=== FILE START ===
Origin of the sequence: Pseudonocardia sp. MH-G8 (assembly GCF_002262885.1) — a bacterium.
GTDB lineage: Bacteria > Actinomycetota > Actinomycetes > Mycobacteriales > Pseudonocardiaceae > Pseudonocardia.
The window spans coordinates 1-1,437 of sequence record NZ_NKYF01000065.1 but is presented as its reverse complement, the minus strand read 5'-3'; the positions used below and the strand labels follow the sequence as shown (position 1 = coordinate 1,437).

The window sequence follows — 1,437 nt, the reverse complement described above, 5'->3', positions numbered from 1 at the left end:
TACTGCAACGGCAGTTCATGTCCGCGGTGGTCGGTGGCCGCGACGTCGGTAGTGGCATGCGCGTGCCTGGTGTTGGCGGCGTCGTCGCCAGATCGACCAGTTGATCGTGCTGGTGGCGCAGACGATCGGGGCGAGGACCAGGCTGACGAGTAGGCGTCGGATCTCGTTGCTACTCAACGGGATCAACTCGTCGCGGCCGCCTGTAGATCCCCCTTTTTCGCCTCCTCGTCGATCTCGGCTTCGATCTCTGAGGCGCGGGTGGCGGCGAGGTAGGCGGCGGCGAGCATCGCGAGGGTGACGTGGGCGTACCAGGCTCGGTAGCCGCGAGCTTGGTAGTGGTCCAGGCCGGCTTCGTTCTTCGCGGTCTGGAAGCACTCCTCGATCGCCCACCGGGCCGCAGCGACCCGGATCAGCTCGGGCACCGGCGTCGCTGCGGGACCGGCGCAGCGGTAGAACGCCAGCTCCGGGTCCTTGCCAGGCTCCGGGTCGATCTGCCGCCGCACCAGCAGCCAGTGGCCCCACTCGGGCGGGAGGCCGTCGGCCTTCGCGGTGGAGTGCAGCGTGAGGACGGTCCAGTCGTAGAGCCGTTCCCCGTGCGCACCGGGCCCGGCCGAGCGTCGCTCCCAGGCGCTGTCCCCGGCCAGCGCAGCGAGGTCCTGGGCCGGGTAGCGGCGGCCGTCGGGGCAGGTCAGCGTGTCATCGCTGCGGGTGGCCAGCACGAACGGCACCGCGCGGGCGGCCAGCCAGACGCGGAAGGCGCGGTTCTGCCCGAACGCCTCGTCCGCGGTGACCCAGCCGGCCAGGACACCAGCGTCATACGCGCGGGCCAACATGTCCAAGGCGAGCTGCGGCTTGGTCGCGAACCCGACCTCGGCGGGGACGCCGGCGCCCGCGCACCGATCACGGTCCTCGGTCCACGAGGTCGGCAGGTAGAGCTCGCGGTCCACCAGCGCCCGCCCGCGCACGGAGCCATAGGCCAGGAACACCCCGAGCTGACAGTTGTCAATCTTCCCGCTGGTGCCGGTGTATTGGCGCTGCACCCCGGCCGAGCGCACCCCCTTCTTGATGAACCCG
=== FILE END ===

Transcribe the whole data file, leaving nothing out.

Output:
Origin of the sequence: Pseudonocardia sp. MH-G8 (assembly GCF_002262885.1) — a bacterium.
GTDB lineage: Bacteria > Actinomycetota > Actinomycetes > Mycobacteriales > Pseudonocardiaceae > Pseudonocardia.
The window spans coordinates 1-1,437 of sequence record NZ_NKYF01000065.1 but is presented as its reverse complement, the minus strand read 5'-3'; the positions used below and the strand labels follow the sequence as shown (position 1 = coordinate 1,437).

The window sequence follows — 1,437 nt, the reverse complement described above, 5'->3', positions numbered from 1 at the left end:
TACTGCAACGGCAGTTCATGTCCGCGGTGGTCGGTGGCCGCGACGTCGGTAGTGGCATGCGCGTGCCTGGTGTTGGCGGCGTCGTCGCCAGATCGACCAGTTGATCGTGCTGGTGGCGCAGACGATCGGGGCGAGGACCAGGCTGACGAGTAGGCGTCGGATCTCGTTGCTACTCAACGGGATCAACTCGTCGCGGCCGCCTGTAGATCCCCCTTTTTCGCCTCCTCGTCGATCTCGGCTTCGATCTCTGAGGCGCGGGTGGCGGCGAGGTAGGCGGCGGCGAGCATCGCGAGGGTGACGTGGGCGTACCAGGCTCGGTAGCCGCGAGCTTGGTAGTGGTCCAGGCCGGCTTCGTTCTTCGCGGTCTGGAAGCACTCCTCGATCGCCCACCGGGCCGCAGCGACCCGGATCAGCTCGGGCACCGGCGTCGCTGCGGGACCGGCGCAGCGGTAGAACGCCAGCTCCGGGTCCTTGCCAGGCTCCGGGTCGATCTGCCGCCGCACCAGCAGCCAGTGGCCCCACTCGGGCGGGAGGCCGTCGGCCTTCGCGGTGGAGTGCAGCGTGAGGACGGTCCAGTCGTAGAGCCGTTCCCCGTGCGCACCGGGCCCGGCCGAGCGTCGCTCCCAGGCGCTGTCCCCGGCCAGCGCAGCGAGGTCCTGGGCCGGGTAGCGGCGGCCGTCGGGGCAGGTCAGCGTGTCATCGCTGCGGGTGGCCAGCACGAACGGCACCGCGCGGGCGGCCAGCCAGACGCGGAAGGCGCGGTTCTGCCCGAACGCCTCGTCCGCGGTGACCCAGCCGGCCAGGACACCAGCGTCATACGCGCGGGCCAACATGTCCAAGGCGAGCTGCGGCTTGGTCGCGAACCCGACCTCGGCGGGGACGCCGGCGCCCGCGCACCGATCACGGTCCTCGGTCCACGAGGTCGGCAGGTAGAGCTCGCGGTCCACCAGCGCCCGCCCGCGCACGGAGCCATAGGCCAGGAACACCCCGAGCTGACAGTTGTCAATCTTCCCGCTGGTGCCGGTGTATTGGCGCTGCACCCCGGCCGAGCGCACCCCCTTCTTGATGAACCCG